Moving Surface Plot Displaying Spectrum of 15 MHz Section of Bandwidth

This GUI is written in compiled MATLAB which make it very easy to provide interesting displays like this moving 3D surface plot showing 15 MHz of spectrum versus time. It can be viewed from any position using the azimuth and elevation slider controls. The color slider on the right side changes the signal level to color mapping. This type of display is very useful for finding a small, narrowband signal hiding near a large wideband signal like a broadcast TV channel.

Scope, Spectrum Analyzer and Logic Analyzer in the GUI for Debug

The signal flow in an FPGA based Software Defined Radio passes through many functional blocks. Since they are all inside the FPGA it isn't possible to probe the circuitry with a scope or spectrum analyzer. To facilitate design debug DSP Tools added signal capture circuitry into its FPGA design and provided a PC based program as part of the normal GUI to allow every block's input and output to be probed and displayed as a scope or spectrum plot. The following screen capture shows the debug screen for the HF radio. Notice that it has all the usual scope controls such as vertical gain, position, trigger position, trigger level. It also has the trigger modes engineers are used to such as Automatic trigger/normal trigger, Positive/negative slope and continuous retrigger (run) and single trigger. The radio buttons in the upper left select the display type: Scope, Logic analyzer, Spectrum, Falling raster or surface plot. The listbox in the lower right selects one of 32 places in the signal flow for the narrowband and wideband signal paths. The edit boxes and buttons in the upper right let the engineer inspect and change any of the many control registers in the FPGA design.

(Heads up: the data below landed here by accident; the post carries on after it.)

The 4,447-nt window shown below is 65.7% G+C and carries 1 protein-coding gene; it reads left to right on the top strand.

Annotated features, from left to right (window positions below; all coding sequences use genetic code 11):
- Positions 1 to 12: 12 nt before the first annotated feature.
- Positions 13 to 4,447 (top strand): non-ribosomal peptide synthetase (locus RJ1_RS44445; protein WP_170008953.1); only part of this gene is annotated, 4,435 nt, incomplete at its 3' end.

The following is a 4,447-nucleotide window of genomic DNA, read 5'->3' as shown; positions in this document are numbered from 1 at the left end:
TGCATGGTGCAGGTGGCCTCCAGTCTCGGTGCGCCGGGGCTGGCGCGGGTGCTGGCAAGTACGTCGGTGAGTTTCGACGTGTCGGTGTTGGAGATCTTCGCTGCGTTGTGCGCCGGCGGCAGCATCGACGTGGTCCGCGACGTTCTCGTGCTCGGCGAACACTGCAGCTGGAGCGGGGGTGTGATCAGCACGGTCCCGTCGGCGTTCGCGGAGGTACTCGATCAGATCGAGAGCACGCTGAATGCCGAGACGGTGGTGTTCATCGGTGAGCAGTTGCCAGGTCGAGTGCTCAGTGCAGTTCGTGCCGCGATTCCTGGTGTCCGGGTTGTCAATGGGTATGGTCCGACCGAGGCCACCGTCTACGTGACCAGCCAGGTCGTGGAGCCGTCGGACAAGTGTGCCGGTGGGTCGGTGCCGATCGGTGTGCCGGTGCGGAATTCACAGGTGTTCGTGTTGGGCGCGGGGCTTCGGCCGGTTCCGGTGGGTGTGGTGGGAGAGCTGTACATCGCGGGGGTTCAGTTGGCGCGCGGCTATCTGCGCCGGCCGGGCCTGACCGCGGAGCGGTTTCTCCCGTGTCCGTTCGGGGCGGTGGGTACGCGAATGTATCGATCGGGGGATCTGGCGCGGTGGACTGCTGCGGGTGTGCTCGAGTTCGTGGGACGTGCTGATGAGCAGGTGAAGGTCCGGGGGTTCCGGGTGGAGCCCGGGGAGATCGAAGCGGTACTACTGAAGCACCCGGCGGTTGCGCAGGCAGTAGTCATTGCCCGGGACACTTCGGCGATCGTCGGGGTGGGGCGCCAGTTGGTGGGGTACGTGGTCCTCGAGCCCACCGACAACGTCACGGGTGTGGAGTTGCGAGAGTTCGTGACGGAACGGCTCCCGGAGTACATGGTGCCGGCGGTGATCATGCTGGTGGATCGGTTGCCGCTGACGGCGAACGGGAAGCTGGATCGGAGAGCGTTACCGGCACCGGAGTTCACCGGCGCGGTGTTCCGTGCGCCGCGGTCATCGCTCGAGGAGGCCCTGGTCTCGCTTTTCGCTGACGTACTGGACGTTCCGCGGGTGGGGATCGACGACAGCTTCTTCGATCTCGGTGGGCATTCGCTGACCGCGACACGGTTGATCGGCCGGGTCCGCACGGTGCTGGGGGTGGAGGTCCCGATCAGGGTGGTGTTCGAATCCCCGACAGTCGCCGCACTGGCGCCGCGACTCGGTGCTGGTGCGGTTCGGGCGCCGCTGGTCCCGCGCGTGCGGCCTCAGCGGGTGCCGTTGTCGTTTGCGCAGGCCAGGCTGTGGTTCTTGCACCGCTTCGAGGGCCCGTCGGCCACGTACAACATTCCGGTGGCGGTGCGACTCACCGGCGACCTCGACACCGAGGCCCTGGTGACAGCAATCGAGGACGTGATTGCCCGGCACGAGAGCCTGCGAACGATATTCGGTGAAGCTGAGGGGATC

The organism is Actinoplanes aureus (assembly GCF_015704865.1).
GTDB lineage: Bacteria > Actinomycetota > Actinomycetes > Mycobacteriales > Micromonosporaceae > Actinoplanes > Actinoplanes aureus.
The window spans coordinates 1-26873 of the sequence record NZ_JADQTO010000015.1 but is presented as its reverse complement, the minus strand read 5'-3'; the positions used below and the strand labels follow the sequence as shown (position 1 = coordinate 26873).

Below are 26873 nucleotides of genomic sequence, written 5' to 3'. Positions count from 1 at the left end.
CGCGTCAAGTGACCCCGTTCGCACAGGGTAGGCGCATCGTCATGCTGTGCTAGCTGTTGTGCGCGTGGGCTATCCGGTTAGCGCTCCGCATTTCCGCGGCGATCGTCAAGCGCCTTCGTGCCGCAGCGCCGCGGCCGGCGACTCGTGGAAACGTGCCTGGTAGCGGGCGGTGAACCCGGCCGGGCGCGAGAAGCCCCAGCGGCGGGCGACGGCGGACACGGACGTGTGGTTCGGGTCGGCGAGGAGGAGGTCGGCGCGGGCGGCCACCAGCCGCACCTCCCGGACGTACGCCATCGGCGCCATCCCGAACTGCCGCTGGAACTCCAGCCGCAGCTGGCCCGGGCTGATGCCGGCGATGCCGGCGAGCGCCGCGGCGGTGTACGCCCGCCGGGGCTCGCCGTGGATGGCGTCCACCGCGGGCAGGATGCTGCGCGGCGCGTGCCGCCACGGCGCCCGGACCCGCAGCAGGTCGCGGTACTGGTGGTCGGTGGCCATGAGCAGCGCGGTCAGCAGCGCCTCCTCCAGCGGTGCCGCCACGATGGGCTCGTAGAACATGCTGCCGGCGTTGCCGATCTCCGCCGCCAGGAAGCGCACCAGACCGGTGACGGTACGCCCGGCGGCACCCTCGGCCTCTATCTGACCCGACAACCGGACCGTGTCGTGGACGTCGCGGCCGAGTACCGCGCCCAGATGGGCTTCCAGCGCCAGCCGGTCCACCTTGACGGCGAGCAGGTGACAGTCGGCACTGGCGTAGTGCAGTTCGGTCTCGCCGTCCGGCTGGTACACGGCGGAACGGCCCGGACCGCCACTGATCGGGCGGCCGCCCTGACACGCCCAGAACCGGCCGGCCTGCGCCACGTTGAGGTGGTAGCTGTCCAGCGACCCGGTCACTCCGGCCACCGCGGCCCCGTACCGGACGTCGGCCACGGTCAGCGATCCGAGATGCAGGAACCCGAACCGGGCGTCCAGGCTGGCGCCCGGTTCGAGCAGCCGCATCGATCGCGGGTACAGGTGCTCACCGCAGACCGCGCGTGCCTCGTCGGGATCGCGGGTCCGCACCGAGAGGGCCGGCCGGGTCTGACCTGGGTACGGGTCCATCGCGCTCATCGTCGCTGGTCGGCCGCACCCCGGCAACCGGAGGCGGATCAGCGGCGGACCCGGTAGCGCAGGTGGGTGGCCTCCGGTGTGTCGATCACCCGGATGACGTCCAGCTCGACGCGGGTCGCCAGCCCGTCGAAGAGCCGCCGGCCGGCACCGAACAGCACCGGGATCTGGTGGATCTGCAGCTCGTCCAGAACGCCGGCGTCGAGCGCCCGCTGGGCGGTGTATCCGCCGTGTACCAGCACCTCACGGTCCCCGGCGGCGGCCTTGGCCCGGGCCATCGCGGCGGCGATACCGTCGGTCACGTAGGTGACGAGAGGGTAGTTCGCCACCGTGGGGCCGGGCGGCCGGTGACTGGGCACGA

Communication Signal Analysis Software Tool